50 user 22 critic

Act of Violence (1948)

An embittered, vengeful POW stalks his former commanding officer who betrayed his men's planned escape attempt from a Nazi prison camp.



(screenplay), (story)
1 nomination. See more awards »
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Complete credited cast:
Berry Kroeger ...
Harry Antrim ...
Connie Gilchrist ...


War veteran Frank Enley seems to be a happily married small-town citizen until he realises Joe Parkson is in town. It seems Parkson is out for revenge because of something that happened in a German POW camp, and when a frightened Enley suddenly leaves for a convention in L.A., Parkson is close behind. Written by Jeremy Perkins {J-26}

Plot Summary | Add Synopsis


The manhunt no woman could stop! See more »


Passed | See all certifications »





Release Date:

21 December 1948 (USA)  »

Also Known As:

Akt der Gewalt  »

Box Office


$1,290,000 (estimated)

Company Credits

Production Co:

Show detailed on  »

Technical Specs


Sound Mix:

(Western Electric Sound System)

Aspect Ratio:

1.37 : 1
See  »

Did You Know?


The film was entered at the Cannes Film Festival in 1949. See more »


When Enley and his wife are awakened by the child's nightmare, the time on the nightstand clock is about 2:25. Later, she's awakened when Enley leaves, but the time has gone back to 1:25. See more »


Johnny: [giving Enley a drink] Put hair on your chest!
Frank R. Enley: [he sighs and looks confused and disoriented] Who are you?
Johnny: Me? I'm a businessman. You and me are gonna do a little business. You got dough, friend?
[looking at Pat]
Johnny: That's why they hang around - on the chisel. But not me. I'm gonna earn it!
See more »


Featured in Los Angeles Plays Itself (2003) See more »

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User Reviews

Appointment with Retribution
21 July 2006 | by (Van Buren, Arkansas) – See all my reviews

"Act of Violence" is the penultimate noir film, containing many key elements that made the genre so formidable. Coming a year before Carol Reed's classic "The Third Man," the imagery of the tunnel as a symbol for the search for redemption is presented already full blown by Fred Zinnemann. The effective utilization of urban nocturnal sounds in place of music punctuate the mood of desperation and hopelessness like a sharp knife slashing the soul asunder. What can be more lonely than a distant train whistle in the middle of a dark night? Or wind whistling through the eves of houses occupied by deserted, lost individuals? No place is as desolate as the empty streets of a large city in the wee hours of morning just before dawn. Zinnemann and his superb cameraman, Robert Surtees, provide these chilling images plus so much more.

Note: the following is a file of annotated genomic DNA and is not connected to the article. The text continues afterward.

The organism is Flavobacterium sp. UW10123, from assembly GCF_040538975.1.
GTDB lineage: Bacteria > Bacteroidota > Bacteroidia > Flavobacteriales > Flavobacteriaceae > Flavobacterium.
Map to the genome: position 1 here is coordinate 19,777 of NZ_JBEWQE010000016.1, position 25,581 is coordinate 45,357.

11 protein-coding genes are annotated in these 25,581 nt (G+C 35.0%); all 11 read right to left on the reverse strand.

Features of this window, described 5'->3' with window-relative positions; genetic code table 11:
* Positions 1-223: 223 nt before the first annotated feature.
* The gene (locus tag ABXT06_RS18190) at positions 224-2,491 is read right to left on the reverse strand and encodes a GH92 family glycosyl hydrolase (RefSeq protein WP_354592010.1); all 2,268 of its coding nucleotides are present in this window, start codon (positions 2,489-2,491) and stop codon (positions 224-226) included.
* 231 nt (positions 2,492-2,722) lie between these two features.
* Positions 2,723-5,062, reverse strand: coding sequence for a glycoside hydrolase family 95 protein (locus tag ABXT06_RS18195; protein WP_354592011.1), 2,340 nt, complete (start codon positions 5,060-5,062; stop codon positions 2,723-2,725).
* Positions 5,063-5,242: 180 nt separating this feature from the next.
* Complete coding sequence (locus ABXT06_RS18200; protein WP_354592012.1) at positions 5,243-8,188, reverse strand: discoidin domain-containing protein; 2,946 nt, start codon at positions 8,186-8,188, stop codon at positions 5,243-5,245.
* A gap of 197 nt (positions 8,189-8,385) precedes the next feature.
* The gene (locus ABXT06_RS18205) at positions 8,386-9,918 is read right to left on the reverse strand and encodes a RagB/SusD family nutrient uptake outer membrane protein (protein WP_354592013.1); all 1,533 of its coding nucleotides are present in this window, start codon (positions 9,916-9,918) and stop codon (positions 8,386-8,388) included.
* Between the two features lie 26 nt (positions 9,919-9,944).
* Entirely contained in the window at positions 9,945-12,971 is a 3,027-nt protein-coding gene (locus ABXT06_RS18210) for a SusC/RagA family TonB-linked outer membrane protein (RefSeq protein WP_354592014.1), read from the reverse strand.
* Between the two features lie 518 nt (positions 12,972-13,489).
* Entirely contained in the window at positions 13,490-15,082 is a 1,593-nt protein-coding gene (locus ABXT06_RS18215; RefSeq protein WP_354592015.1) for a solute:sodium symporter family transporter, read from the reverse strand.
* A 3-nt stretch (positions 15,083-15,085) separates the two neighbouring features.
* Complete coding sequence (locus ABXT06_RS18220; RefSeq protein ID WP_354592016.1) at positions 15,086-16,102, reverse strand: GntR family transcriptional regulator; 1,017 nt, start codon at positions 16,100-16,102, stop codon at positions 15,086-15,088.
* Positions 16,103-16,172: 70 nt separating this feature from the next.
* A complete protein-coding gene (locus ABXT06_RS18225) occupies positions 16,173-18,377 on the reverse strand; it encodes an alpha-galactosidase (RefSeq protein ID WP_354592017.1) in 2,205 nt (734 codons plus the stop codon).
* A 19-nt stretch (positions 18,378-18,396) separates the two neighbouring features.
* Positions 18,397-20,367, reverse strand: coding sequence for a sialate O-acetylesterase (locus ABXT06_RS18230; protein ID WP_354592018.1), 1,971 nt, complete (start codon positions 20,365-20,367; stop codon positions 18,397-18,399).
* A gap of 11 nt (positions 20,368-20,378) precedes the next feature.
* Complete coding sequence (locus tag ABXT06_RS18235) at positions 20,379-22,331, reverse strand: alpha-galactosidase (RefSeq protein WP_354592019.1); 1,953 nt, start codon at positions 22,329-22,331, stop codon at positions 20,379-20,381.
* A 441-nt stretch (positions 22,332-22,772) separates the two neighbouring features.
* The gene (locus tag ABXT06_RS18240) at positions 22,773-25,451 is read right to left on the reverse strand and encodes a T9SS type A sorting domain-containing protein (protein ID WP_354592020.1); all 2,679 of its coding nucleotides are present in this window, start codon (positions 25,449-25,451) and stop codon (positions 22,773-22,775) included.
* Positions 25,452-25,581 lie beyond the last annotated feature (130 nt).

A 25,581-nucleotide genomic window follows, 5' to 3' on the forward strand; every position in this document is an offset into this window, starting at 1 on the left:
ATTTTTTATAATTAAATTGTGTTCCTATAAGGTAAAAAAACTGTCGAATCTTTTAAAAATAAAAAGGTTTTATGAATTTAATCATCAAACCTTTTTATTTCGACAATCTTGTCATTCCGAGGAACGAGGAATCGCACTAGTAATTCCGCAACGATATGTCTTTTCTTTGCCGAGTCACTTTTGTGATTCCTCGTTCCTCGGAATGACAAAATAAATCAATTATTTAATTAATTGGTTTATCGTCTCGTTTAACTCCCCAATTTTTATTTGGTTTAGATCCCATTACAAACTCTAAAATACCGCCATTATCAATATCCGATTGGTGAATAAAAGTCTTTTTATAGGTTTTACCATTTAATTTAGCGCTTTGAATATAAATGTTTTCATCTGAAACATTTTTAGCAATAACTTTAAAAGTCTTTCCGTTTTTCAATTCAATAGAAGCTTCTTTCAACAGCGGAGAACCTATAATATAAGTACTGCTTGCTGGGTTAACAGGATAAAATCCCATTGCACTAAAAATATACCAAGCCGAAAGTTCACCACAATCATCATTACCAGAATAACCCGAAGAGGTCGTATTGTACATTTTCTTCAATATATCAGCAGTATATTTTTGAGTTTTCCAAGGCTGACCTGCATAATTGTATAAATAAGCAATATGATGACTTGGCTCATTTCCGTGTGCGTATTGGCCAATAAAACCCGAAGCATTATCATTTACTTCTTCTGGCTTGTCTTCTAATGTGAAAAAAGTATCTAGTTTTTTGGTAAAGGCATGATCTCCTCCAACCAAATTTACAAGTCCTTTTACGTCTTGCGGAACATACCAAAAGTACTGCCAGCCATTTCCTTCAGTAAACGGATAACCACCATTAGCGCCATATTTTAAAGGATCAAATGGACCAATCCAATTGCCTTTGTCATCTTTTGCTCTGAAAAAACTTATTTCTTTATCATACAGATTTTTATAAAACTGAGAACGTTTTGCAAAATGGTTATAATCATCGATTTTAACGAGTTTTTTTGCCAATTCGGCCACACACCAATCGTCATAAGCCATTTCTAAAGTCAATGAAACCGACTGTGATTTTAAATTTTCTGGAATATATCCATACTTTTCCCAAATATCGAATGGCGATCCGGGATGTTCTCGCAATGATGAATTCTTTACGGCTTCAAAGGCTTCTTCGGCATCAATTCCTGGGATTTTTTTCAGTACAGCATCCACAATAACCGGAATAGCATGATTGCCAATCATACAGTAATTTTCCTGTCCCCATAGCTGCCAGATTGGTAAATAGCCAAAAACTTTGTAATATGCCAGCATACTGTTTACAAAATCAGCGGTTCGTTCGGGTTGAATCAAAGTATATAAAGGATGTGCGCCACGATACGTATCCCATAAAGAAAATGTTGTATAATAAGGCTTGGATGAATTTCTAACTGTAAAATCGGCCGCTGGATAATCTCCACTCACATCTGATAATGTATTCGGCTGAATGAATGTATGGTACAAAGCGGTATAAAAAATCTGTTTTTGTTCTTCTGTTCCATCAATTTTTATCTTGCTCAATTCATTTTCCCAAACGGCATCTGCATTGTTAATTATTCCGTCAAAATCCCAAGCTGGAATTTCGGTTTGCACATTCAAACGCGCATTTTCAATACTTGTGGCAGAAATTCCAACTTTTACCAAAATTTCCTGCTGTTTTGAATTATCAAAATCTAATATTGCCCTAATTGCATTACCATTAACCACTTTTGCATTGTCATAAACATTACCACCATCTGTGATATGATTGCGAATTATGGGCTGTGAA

Who can forget Frank R. Enley (Van Heflin at his best) escaping from his demons, not just limping Joe Parkson (Robert Ryan) or bad boy Johnny (Berry Kroeger), through a vacant tunnel screaming at the top of his lungs, "Don't do it, Joe...Don't...." Or the scenes of Joe running down oppressive stairways to get away from the specters that haunt him. His actions are not enough to justify recompense. Recompense comes only at the end of the film, not a closing that most would want or expect in a Hollywood film of the day, but the required one for the theme of the story.

The entire cast of "Act of Violence" is first rate, giving performances worthy of recognition, but veteran actress Mary Astor as the lost soul, Pat, who takes an ambivalent attitude toward Frank, runs away with the show. She portrays despair and desperation writ large. Pat's human side wants to help Frank, to free him of the hell hounds nipping at his heels. But the survival part of Pat wants to throw him to the wolves for a pittance. A telling scene occurs when Johnny nonchalantly dashes a drink into her face for attempting to aid Frank. She reacts in an impassive manner, as if this were a daily occurrence. Pat is perennially at the mercy of men who treat her like trash. She views life the same way she views men.

One other performance of note comes from Taylor Holmes as Gavery, the aged shyster lawyer. Holmes makes his small part shine, becoming the epitome of an intelligent, educated professional, corrupted by greed and ego. His surroundings suggest Gavery is debarred, now living on funds extorted or purloined from illegal activities. Johnny, played to perfection by Berry Kroeger, is a crude, immoral mental dwarf ruled by emotion and violence, a counterpart to Holmes who uses punks such as Johnny to do the dirty work and be the patsy if caught. Johnny is also a foil for Joe who seeks to kill Frank for moral, altruism reasons.

The script by Robert Richards from a story by Collier Young is not much and would have withered on the vine in the hands of a journeyman director. Fred Zinnemann and cinematographer Robert Surtees breathe life into the routine story to make it one of the best noir thrillers of them all, innovative and entertaining. A leading citizen of a small town, Frank Enley, is being stalked by a former army buddy, Joe Parkson, because of an incident that took place in a German POW camp that led to the death of several fellow soldiers. Joe was left for dead but miraculously survived to hunt down the informer, Frank, and kill him. Frank attempts to escape by hiding out in a seedy section of Los Angeles. He meets a fellow creature of the night, Pat, who introduces him to a hit-man, Johnny. While drunk and out of his mind, Frank makes a deal with the devil. Realizing too late what he has done, Frank rushes to stop the inevitable.

24 of 30 people found this review helpful.  Was this review helpful to you?

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